• " If that's the case I would just work hard to save enough for a down payment and not go "all in" on these properties." Or start out with just one, rather than jumping into doing three. – Acccumulation Mar 1 at 21:03
3

In the US having a paid for property does not hurt your chances on getting a loan on that property. In fact many options are available to you in that case. First you can get a traditional mortgage on the property and should stick to 80% of appraised value to avoid PMI. With a traditional mortgage expect to pay about 5k or so in closing costs.

Second you can get a Home equity line of credit, which was outlined in D Stanley's answer. These typically have a variable interest rate which is not attractive.

Third, some banks offer a fixed rate home equity loan. They can offer no closing costs, and do a fixed rate for a fixed term. Traditionally these are done in 7 or 10 year time periods so the interest rates tend to beat traditional mortgages.

As D Stanely said, it is not a good idea to put your home at risk for a business idea/opportunity. How much experience do you have in the rental market? How much cash do you have, besides this money, do you have to pay for the eventual mistakes you will make? How much do you plan on setting up a proper organization for the business? Are you even properly evaluating these properties?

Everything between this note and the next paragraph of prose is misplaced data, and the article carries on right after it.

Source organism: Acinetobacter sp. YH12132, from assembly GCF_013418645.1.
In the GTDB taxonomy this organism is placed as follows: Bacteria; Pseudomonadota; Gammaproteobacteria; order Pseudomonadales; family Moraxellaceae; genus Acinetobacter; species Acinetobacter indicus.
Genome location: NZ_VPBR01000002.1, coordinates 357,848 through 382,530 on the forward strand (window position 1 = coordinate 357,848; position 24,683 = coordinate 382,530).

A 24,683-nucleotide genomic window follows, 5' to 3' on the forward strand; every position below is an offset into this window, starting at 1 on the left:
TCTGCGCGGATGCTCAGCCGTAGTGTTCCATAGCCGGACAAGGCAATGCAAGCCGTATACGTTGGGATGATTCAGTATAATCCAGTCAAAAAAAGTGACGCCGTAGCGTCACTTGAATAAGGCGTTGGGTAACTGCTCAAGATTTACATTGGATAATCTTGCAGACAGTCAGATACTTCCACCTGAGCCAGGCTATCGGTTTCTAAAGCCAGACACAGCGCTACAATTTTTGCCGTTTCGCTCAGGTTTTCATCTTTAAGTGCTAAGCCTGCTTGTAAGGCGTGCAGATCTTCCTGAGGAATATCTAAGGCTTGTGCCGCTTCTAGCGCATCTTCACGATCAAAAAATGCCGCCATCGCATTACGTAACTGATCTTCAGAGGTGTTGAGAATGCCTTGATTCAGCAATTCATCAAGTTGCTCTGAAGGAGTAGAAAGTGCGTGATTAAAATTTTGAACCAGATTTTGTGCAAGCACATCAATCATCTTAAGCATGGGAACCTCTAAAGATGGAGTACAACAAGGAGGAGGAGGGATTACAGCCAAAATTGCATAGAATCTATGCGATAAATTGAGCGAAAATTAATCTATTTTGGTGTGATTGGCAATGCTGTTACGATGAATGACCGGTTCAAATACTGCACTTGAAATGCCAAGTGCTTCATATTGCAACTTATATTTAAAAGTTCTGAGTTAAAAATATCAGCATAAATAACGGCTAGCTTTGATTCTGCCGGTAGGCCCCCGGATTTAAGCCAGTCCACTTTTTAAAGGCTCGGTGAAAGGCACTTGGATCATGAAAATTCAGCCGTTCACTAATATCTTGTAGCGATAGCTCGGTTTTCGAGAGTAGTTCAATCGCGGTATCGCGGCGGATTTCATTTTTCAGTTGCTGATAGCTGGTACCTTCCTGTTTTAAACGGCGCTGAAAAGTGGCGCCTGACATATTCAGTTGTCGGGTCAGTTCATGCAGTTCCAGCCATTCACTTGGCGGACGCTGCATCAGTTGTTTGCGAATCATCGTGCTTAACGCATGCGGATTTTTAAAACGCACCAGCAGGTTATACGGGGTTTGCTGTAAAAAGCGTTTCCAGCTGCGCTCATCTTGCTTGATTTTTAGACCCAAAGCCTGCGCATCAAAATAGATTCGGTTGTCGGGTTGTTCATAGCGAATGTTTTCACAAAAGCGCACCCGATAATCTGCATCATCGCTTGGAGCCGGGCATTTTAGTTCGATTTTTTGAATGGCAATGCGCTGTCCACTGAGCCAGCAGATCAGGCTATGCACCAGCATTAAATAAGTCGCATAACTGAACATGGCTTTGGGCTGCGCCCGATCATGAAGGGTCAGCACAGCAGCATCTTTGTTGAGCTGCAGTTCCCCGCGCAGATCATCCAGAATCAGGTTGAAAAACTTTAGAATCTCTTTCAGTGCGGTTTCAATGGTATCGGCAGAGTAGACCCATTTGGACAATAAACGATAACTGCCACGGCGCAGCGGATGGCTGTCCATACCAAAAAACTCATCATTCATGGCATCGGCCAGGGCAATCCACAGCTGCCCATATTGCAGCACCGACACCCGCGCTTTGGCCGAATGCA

I feel like you cannot come up with good answers to those questions and it may very well lead to losing your paid for home.

However, if you decide to move forward, please make sure you set up your business properly. Talk to an accountant or lawyer to setup a company to buy these properties. Do this before actually buying the properties.

Hopefully you have the income to support the mortgage if these investments do not pay out as you plan.

1

I did exactly this with a home equity loan using my primary residence as collateral for the loan on an investment property.

Upsides:

  • No closing costs
  • Fast closing.
  • No PMI
  • No 25% down payment that most banks want on investment properties.
  • In my case I was having trouble getting an appraisal on the investment property (It's complicated) and this approach required only an appraisal on my primary residence.

Downsides:
If the deal goes bad, you could lose your house. However, that risk is highly mitigated by the fact that you have equity in the new property that you could liquidate in a crisis. Still there is non-trivial risk involved.

Despite what Pete B. said. I did a 30 year note on this deal with no trouble. I don't think 7-10 years is a hard requirement.

  • Ok, curious now - where/how do you deduct the interest on that loan? HELOC is no longer deductible except for home improvements. And it's not secured by the new property. – JTP - Apologise to Monica Mar 1 at 22:14
  • I deduct it as a business expense from my rental income. – JohnFx Mar 1 at 22:55

Your Answer

By clicking “Post Your Answer”, you agree to our terms of service, privacy policy and cookie policy

Not the answer you're looking for? Browse other questions tagged or ask your own question.